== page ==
Bid for more clout stymies the council

The Baltimore Sun

Anne Arundel County Council members' attempts to wrest some control from the county executive are facing another setback after members failed to pass three charter amendments, sending two of them back to the drawing board.

The council on Monday night rejected a measure that would have required the county executive to submit the budget 15 days earlier than the current May 1 deadline, giving the council more time to make adjustments. The 4-3 vote was short of the necessary five-vote supermajority.

The council also put on hold an already diluted amendment that would give the council greater oversight over intradepartmental money transfers and postponed a vote on a measure to give the council three appointments to the seven-member county ethics commission.

This month, Councilman Joshua J. Cohen, an Annapolis Democrat, withdrew an amendment that would have given the council four appointments to the seven-member planning advisory board, a committee that helps determine funding for building projects and is hand-picked by the county executive. Council members also scratched an amendment that would have authorized the council to pick its own attorney, rather than share the one appointed by the county executive.

County Executive John R. Leopold, a Republican, said the challenges to his office's authority were "ill-timed and ill-advised."

"These amendments are, for the most part, solutions looking for problems," said Leopold, adding that changes to the county charter should be made during the once-a-decade charter review process, which will begin in 2010, after his term expires.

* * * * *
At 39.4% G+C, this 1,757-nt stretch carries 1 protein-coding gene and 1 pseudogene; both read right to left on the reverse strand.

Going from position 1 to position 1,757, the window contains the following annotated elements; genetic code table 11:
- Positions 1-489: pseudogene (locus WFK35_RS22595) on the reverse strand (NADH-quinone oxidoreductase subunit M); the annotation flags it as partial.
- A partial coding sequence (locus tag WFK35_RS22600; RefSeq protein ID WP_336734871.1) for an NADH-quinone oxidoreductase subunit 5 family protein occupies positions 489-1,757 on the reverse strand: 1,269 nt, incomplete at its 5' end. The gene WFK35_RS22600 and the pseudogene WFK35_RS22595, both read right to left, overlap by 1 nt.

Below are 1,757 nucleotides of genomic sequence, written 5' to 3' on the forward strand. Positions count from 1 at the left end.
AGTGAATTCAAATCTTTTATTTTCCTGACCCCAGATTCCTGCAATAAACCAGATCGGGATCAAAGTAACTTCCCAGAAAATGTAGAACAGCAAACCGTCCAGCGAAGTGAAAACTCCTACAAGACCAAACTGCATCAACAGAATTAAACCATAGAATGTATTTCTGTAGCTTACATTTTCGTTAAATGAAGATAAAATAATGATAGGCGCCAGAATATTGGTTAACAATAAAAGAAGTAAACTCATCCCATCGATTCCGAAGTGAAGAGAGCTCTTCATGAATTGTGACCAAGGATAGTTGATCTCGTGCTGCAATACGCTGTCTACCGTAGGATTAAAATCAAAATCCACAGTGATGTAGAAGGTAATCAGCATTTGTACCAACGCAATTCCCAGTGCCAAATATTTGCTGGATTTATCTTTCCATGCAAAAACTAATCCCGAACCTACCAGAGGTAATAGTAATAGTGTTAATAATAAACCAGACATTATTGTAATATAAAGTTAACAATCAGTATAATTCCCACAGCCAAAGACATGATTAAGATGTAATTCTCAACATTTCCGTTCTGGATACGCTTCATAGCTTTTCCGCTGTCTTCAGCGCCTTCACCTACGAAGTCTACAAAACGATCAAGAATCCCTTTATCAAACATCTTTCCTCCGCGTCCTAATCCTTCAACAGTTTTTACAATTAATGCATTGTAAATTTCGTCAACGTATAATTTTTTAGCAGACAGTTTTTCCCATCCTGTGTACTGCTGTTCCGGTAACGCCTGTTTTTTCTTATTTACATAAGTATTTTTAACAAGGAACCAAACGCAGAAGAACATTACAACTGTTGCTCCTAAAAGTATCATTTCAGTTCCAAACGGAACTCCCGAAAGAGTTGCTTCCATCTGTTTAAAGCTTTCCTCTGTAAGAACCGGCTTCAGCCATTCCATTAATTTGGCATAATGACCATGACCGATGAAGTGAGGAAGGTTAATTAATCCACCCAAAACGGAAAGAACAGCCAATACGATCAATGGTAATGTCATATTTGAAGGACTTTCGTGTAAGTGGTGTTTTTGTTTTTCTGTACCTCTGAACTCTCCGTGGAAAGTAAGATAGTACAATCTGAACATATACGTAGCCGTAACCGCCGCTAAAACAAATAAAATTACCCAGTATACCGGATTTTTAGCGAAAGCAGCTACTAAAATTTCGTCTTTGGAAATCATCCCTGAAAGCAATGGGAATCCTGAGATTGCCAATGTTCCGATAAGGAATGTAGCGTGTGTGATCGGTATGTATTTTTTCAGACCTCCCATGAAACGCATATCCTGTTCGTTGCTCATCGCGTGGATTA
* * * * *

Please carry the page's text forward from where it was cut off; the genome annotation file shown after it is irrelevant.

Alan R. Friedman, Leopold's government relations director, said rewrites of the amendment reflect confusion among the council members.

"They are putting amendments forward, then they are withdrawing amendments; they are putting resolutions forward and then withdrawing resolutions," Friedman said after Monday's public hearing. "What you saw tonight was this sort of excruciatingly contorted attempt to get somewhere, and I am not even sure where they wanted to go."

Opponents to an amendment by council Chairwoman Cathleen M. Vitale, a Severna Park Republican, to change the budget timeline were concerned the new April deadline would fall too close to the last day of the General Assembly - the second Monday in April - when state funding decisions are finalized.

"I have been here a few terms, and I think the process has worked well," said Councilman C. Edward Middlebrooks, a Severn Republican who has worked on 10 county budgets. "We have never had a problem adopting the budget within the May deadline."

Councilman G. James Benoit, a Crownsville Democrat, said he will rework his amendment that would grant the council three appointments to the county ethics commission - whose members are currently selected by Leopold - to instead give the county executive the right to approve those appointments.

The new draft will be based on the model of the five-member state Ethics Commission, for which one nominee is picked by the House speaker and another is picked by the president of the Senate. Both of those nominees must be approved by the governor, who also appoints three of the members.

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